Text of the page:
Doctors have managed to give a soldier an ear, which she had lost during in an accident, but only after growing it in her arm.
Confused? Well, the surgeons carried out what is called a total ear reconstruction, a first of its kind in the Army. The procedure involved carving a new ear out of a cartilage which was harvested from soldier Shamika Burrage's rib. It was then placed under the skin of the forearm to allow the cartilage to grow.
The ear was later attached to the patient by surgeons at William Beaumont Army Medical Center in El Paso. In a statement on Monday, the Army said that the operation was successful and the now-21-year-old has recovered her hearing.
The entire procedure is said to have been an extremely complicated one, especially since it assists the formation of fresh arteries, veins as well as even nerves. As a result of this, Burrage will also have feeling in her new ear.
"The whole goal is by the time she's done with all this, it looks good, it's sensate, and in five years if somebody doesn't know her they won't notice," said Lieutenant colonel Owen Johnson III, the chief of plastic and reconstructive surgery at the medical center, according to the statement.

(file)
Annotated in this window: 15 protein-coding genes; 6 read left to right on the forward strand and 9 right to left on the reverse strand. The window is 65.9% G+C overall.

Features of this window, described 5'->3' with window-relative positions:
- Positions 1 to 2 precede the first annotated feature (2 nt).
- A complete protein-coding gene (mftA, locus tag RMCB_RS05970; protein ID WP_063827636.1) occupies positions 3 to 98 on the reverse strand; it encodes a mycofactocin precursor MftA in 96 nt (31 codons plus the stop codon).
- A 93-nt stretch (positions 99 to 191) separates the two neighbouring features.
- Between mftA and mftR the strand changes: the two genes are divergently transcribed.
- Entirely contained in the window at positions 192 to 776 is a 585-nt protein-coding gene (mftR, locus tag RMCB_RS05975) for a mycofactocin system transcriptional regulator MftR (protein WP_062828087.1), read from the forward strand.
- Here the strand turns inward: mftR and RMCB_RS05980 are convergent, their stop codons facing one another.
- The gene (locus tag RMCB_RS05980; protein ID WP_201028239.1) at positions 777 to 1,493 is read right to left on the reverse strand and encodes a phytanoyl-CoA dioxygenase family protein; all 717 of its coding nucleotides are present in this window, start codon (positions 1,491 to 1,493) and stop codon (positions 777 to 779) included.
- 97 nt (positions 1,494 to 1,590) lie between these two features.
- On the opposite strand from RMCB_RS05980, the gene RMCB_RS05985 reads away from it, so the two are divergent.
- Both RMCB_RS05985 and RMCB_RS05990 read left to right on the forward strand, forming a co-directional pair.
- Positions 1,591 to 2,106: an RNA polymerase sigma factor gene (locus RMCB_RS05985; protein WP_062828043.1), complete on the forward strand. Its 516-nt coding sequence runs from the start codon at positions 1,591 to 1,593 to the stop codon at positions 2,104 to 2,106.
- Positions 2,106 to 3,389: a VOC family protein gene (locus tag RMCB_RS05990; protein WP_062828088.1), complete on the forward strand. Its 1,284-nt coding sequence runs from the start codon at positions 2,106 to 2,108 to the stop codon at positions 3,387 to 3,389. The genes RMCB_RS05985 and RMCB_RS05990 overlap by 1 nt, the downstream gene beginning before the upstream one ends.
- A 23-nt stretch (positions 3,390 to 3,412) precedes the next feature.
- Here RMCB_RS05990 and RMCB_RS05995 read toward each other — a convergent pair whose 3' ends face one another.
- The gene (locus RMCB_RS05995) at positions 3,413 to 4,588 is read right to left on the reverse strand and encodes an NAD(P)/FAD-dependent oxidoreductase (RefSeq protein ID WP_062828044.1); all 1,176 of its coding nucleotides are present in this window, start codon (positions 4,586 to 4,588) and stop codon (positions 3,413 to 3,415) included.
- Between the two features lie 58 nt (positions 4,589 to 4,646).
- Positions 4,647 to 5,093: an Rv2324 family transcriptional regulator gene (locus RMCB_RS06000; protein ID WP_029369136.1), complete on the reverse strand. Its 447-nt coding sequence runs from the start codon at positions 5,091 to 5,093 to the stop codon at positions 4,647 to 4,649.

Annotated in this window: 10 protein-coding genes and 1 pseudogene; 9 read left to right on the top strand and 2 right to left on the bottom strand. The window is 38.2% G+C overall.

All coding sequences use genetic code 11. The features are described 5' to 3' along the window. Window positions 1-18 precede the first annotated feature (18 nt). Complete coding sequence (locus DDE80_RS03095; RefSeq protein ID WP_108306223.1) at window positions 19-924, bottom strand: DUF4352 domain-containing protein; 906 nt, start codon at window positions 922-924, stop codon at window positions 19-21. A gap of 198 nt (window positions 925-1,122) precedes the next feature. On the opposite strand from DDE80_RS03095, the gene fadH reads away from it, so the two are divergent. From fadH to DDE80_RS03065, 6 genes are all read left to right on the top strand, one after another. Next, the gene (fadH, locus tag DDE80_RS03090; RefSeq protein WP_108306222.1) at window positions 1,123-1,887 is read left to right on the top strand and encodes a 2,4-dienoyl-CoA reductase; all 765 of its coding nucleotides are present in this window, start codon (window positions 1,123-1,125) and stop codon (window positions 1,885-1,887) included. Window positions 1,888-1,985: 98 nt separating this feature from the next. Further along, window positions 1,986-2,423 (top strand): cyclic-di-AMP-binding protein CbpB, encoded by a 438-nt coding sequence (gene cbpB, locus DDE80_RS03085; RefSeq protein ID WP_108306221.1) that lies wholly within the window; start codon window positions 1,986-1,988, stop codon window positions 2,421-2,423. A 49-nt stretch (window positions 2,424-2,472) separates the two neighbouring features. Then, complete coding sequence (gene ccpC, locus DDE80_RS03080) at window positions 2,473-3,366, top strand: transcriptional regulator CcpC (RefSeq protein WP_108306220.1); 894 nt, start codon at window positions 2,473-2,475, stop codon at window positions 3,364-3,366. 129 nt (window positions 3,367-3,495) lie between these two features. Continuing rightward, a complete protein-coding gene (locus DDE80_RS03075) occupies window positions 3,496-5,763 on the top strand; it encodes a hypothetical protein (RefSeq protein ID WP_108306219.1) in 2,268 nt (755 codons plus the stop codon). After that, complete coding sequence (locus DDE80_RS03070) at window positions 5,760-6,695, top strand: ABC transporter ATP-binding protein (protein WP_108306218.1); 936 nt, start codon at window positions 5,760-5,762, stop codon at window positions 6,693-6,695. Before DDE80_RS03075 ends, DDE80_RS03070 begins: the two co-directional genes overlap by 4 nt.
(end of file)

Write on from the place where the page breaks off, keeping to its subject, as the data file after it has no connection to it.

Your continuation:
Army Private Burrage met with an accident in 2016 in which her vehicle skid off for about 700 feet before flipping several times and ejecting her. The soldier sustained injuries in the head, compression fractures in the spine, and the total loss of her left ear.
"As a young active-duty soldier, they deserve the best reconstruction they can get," said the colonel, as reported. He also added that the whole field of plastic surgery has its roots in battlefield trauma. "Every major advance in plastic surgery has happened with war. This was trauma related," he added.